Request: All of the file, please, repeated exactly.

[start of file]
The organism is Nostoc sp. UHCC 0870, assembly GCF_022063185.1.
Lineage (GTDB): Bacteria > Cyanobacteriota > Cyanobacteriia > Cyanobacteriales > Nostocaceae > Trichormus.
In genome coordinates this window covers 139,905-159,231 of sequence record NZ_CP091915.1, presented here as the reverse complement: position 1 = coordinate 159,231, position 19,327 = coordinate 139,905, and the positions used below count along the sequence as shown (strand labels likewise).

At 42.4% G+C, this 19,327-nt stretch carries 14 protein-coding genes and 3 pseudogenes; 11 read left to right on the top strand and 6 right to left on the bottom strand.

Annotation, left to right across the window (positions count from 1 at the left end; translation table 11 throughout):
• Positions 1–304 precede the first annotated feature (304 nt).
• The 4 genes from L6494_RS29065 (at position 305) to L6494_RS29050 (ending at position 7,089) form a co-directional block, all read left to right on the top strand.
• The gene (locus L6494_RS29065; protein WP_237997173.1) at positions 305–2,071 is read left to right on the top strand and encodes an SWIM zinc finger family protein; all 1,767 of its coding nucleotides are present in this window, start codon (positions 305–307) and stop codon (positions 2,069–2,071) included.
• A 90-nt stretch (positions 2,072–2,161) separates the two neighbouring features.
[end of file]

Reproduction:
The organism is Nostoc sp. UHCC 0870, assembly GCF_022063185.1.
Lineage (GTDB): Bacteria > Cyanobacteriota > Cyanobacteriia > Cyanobacteriales > Nostocaceae > Trichormus.
In genome coordinates this window covers 139,905-159,231 of sequence record NZ_CP091915.1, presented here as the reverse complement: position 1 = coordinate 159,231, position 19,327 = coordinate 139,905, and the positions used below count along the sequence as shown (strand labels likewise).

At 42.4% G+C, this 19,327-nt stretch carries 14 protein-coding genes and 3 pseudogenes; 11 read left to right on the top strand and 6 right to left on the bottom strand.

Annotation, left to right across the window (positions count from 1 at the left end; translation table 11 throughout):
• Positions 1–304 precede the first annotated feature (304 nt).
• The 4 genes from L6494_RS29065 (at position 305) to L6494_RS29050 (ending at position 7,089) form a co-directional block, all read left to right on the top strand.
• The gene (locus L6494_RS29065; protein WP_237997173.1) at positions 305–2,071 is read left to right on the top strand and encodes an SWIM zinc finger family protein; all 1,767 of its coding nucleotides are present in this window, start codon (positions 305–307) and stop codon (positions 2,069–2,071) included.
• A 90-nt stretch (positions 2,072–2,161) separates the two neighbouring features.